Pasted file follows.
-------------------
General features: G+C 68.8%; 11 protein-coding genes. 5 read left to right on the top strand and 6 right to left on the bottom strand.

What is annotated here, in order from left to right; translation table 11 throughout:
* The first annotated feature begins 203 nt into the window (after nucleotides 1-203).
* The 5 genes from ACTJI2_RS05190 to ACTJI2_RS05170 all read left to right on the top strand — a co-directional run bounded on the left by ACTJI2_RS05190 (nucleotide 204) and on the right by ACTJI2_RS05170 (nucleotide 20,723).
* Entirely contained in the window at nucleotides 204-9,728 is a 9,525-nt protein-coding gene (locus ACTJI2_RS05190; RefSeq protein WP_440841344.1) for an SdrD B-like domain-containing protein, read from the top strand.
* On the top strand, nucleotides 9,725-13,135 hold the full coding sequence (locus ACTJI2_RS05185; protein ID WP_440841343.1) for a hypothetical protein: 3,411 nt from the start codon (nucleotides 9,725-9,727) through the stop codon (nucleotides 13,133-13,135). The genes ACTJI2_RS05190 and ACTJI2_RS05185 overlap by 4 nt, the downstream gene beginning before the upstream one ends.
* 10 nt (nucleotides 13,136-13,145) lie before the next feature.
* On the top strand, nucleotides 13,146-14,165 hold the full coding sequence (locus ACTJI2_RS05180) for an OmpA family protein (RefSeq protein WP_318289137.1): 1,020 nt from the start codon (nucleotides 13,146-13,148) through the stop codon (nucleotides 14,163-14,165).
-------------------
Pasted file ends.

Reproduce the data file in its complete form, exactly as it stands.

General features: G+C 68.8%; 11 protein-coding genes. 5 read left to right on the top strand and 6 right to left on the bottom strand.

What is annotated here, in order from left to right; translation table 11 throughout:
* The first annotated feature begins 203 nt into the window (after nucleotides 1-203).
* The 5 genes from ACTJI2_RS05190 to ACTJI2_RS05170 all read left to right on the top strand — a co-directional run bounded on the left by ACTJI2_RS05190 (nucleotide 204) and on the right by ACTJI2_RS05170 (nucleotide 20,723).
* Entirely contained in the window at nucleotides 204-9,728 is a 9,525-nt protein-coding gene (locus ACTJI2_RS05190; RefSeq protein WP_440841344.1) for an SdrD B-like domain-containing protein, read from the top strand.
* On the top strand, nucleotides 9,725-13,135 hold the full coding sequence (locus ACTJI2_RS05185; protein ID WP_440841343.1) for a hypothetical protein: 3,411 nt from the start codon (nucleotides 9,725-9,727) through the stop codon (nucleotides 13,133-13,135). The genes ACTJI2_RS05190 and ACTJI2_RS05185 overlap by 4 nt, the downstream gene beginning before the upstream one ends.
* 10 nt (nucleotides 13,136-13,145) lie before the next feature.
* On the top strand, nucleotides 13,146-14,165 hold the full coding sequence (locus ACTJI2_RS05180) for an OmpA family protein (RefSeq protein WP_318289137.1): 1,020 nt from the start codon (nucleotides 13,146-13,148) through the stop codon (nucleotides 14,163-14,165).